Designed as an infantry-support tank, the Panzer IV was not intended to engage enemy armor—that role being allocated to the Panzer III. However, with the inadequacy of the Panzer III becoming apparent and in the face of Soviet T-34 tanks, the Panzer IV soon assumed the original role of its increasingly vulnerable cousin. The most widely manufactured and deployed German tank of the Second World War, the Panzer IV was used as the base for many other fighting vehicles, including the Sturmgeschütz IV assault gun, Jagdpanzer IV tank destroyer, the Wirbelwind self-propelled anti-aircraft gun, and the Brummbär self-propelled gun.
Robust and reliable, the Panzer IV saw service in all combat theaters involving Germany and was notable for being the only German tank to remain in continuous production throughout the war, with over 8800 produced between 1936 and 1945. Upgrades and design modifications intended to counter new threats, extended its service life. Generally, these involved increasing the Panzer IV's armor protection or upgrading its weapons, although during the last months of the war, with Germany's pressing need for rapid replacement of losses, design changes also included simplifications to speed up the manufacturing process.
The Panzer IV was generally succeeded by the Panther medium tank introduced to counter the T-34. The Panzer IV was the most widely exported tank in German service, with around 300 sold to Finland, Romania, Spain and Bulgaria. After the war, Syria procured Panzer IVs from France and Czechoslovakia, which were to see combat in the 1967 Six-Day War. Some 8,553 Panzer IVs of all versions were built during World War II, with only the StuG III assault-gun/tank destroyer's production number of 10,086 vehicles exceeding the Panzer IV's production total for Germany's and other Axis armored forces.
Guderian in particular considered the new version of a well-tried system a practical response to the chronic frontline shortfalls in tank strength in the East. The Panzer IV was relatively easy to maintain -and relatively easy to evacuate when damaged. Over 3,000 of them would be produced in 1943, and standard equipment of the army panzer divisions was set at a battalion each of Panthers and Panzer IVs.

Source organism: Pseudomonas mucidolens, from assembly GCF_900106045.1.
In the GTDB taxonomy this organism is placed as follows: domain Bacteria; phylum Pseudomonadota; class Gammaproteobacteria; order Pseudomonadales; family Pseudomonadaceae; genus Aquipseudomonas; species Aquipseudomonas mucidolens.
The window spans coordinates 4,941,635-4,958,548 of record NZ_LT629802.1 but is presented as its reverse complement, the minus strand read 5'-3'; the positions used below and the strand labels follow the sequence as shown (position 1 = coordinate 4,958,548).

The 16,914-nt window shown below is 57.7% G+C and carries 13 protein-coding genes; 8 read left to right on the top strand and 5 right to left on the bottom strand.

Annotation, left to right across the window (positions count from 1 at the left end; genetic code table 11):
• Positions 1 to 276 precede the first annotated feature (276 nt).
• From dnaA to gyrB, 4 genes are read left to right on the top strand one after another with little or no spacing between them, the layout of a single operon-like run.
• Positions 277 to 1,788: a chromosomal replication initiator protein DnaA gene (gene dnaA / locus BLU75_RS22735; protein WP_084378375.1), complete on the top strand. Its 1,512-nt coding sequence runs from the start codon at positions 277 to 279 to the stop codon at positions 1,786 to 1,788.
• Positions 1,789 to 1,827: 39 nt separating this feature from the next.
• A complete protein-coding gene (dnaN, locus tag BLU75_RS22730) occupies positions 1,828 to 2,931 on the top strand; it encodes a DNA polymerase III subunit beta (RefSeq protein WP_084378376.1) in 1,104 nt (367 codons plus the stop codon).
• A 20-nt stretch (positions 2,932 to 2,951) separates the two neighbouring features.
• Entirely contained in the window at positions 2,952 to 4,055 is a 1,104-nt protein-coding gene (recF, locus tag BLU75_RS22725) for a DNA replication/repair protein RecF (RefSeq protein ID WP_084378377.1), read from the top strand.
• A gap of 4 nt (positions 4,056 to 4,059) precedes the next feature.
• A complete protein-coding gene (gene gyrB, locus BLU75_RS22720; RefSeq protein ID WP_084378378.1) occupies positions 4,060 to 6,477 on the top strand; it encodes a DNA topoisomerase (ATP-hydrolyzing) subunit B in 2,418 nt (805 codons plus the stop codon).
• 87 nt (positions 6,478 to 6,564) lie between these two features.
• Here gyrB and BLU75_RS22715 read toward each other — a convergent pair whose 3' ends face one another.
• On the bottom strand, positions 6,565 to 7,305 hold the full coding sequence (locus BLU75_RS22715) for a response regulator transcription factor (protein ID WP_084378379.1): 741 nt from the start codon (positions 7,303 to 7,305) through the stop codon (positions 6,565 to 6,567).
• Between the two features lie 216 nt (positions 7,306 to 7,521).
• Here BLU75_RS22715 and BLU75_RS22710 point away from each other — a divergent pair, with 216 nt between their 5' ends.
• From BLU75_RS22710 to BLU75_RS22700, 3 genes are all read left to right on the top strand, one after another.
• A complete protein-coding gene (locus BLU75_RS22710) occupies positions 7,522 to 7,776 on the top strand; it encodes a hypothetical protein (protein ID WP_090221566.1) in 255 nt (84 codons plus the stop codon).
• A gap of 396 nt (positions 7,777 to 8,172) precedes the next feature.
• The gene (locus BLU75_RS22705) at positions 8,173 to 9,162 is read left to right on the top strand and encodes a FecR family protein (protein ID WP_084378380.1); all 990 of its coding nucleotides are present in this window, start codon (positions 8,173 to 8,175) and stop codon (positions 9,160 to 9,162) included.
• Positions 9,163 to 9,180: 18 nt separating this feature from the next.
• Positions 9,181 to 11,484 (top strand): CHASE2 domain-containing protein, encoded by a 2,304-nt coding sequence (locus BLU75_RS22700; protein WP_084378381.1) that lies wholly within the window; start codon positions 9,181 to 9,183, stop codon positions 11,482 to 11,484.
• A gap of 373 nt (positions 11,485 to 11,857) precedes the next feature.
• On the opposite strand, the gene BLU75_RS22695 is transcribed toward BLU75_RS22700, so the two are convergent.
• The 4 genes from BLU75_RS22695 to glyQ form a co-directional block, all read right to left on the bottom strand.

The Panzer IV was originally intended to be used only on a limited scale, so initially Krupp was its sole manufacturer. Prior to the Polish campaign, only 217 Panzer IVs were produced: 35 Ausf. A; 42 Ausf. B; and 140 Ausf. C; in 1941 production was extended to Vomag (located in the city of Plauen) and the Nibelungenwerke in the Austrian city of St. Valentin.
In 1941, an average of 39 tanks per month were built; this rose to 83 in 1942, 252 in 1943, and 300 in 1944. However, in December 1943, Krupp's factory was diverted to manufacture the Sturmgeschütz IV and, in the spring of 1944, the Vomag factory began production of the Jagdpanzer IV, leaving the Nibelungenwerke as the only plant still assembling the Panzer IV. With the slow collapse of German industry under pressure from Allied air and ground offensives—in October 1944 the Nibelungenwerke factory was severely damaged during a bombing raid—by March and April 1945, production had fallen to pre-1942 levels, with only around 55 tanks per month coming off the assembly lines.
In January 1945, 287 Panzer IVs were lost on the Eastern Front. It is estimated that combat against Soviet forces accounted for 6,153 Panzer IVs, or about 75% of all Panzer IV losses during the war.
The Jagdpanzer IVs were intended for the panzer divisions and the assault gun battalions, whose number grew to over three dozen during 1943. A slightly heavier version with a 75mm L/70 gun like the Panther’s and the unflattering nickname of “Guderian’s Duck” began entering service in August 1944. It proved first-rate against armor in Russia and the West; almost a thousand were produced during the war. The “Duck’s” long gun made it uncomfortably nose-heavy (the source of its sobriquet), but by then that was among the least of the panzers’ problems.